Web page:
The government has unveiled a new assistive technology fund to help get more disabled people into work.
Offered as part of the Access to Work programme, the fund will help disabled people and their employers make "significant savings on the cost of assistive technology".
Announced by Minister for Disabled People, Sarah Newton, the programme will provide financial support to ensure those with disabilities and health conditions are not put at a disadvantage in the workplace.
With the fund, people can apply for funding to cover assistive technology, workplace adaptations, transport and interpreters.
In the past, employers had to pay a mandatory fee to get access to government-backed assistive technology funds.
But the government said it is changing that to "to ensure disabled people can benefit from the latest advances in technology".
Newton said assistive technology has "the power to transform lives, helping to break down the barriers disabled people can face at work and so many other areas of their everyday lives".
She continued: "Access to Work is providing support to disabled people across the country, and I hope that through the new Tech Fund more disabled people and their employers will be able to benefit from advances in assistive technology that can help create more inclusive workplaces".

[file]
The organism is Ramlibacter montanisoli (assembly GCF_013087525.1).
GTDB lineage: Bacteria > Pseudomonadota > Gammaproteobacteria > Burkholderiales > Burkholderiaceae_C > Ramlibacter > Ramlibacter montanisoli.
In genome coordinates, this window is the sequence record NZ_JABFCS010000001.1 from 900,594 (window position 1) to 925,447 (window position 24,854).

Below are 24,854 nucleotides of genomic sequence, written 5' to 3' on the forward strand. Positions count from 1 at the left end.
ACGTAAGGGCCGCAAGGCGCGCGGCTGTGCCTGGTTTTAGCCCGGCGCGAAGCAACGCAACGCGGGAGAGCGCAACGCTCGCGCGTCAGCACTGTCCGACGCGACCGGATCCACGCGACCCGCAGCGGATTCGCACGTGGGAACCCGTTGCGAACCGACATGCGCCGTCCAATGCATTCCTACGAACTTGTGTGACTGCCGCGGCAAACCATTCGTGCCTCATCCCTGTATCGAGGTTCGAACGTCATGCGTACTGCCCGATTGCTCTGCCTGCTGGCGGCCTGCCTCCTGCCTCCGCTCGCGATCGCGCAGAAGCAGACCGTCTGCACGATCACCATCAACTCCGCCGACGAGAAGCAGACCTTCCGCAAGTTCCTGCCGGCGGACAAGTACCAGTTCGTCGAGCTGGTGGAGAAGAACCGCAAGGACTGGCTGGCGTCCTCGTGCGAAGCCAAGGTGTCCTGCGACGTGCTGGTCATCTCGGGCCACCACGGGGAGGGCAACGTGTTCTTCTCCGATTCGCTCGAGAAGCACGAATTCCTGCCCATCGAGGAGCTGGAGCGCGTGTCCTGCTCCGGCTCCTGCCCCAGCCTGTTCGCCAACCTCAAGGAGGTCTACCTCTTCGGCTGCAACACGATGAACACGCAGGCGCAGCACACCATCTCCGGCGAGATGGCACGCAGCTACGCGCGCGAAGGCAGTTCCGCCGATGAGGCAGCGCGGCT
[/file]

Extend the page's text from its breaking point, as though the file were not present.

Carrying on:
Scottish social worker Paul Luigi Giuntini, who is registered blind and has one hand, said the fund has helped him to invest in cutting-edge assistive technology so that he can do his job.
Through the fund, he has been able to purchase a lightweight camera system from Orcam. Clipped onto the wearer's glasses, it recognises faces and text.
"Access to Work funding is essential for disabled people, as it helps reduce the barriers and difficulties that disabled people face in trying to get into and maintain full-time employment," said Giuntini.
"Without the support of Access to Work, I would not have been able to obtain and sustain my current employment. I believe that this funding should be promoted so that disabled people are given every opportunity to improve their life situation."
Dr Kuan Hon criticises GDPR consent emails that will only eviscerate marketing databases and 'media misinformation'
Apple squashes Steam Link app on 'business conflicts' grounds
Philip Hammond wants to forget rules that the UK agreed with the EU to ban non-European companies from the satellites
Instapaper to 'go dark' in Europe until it can work out GDPR compliance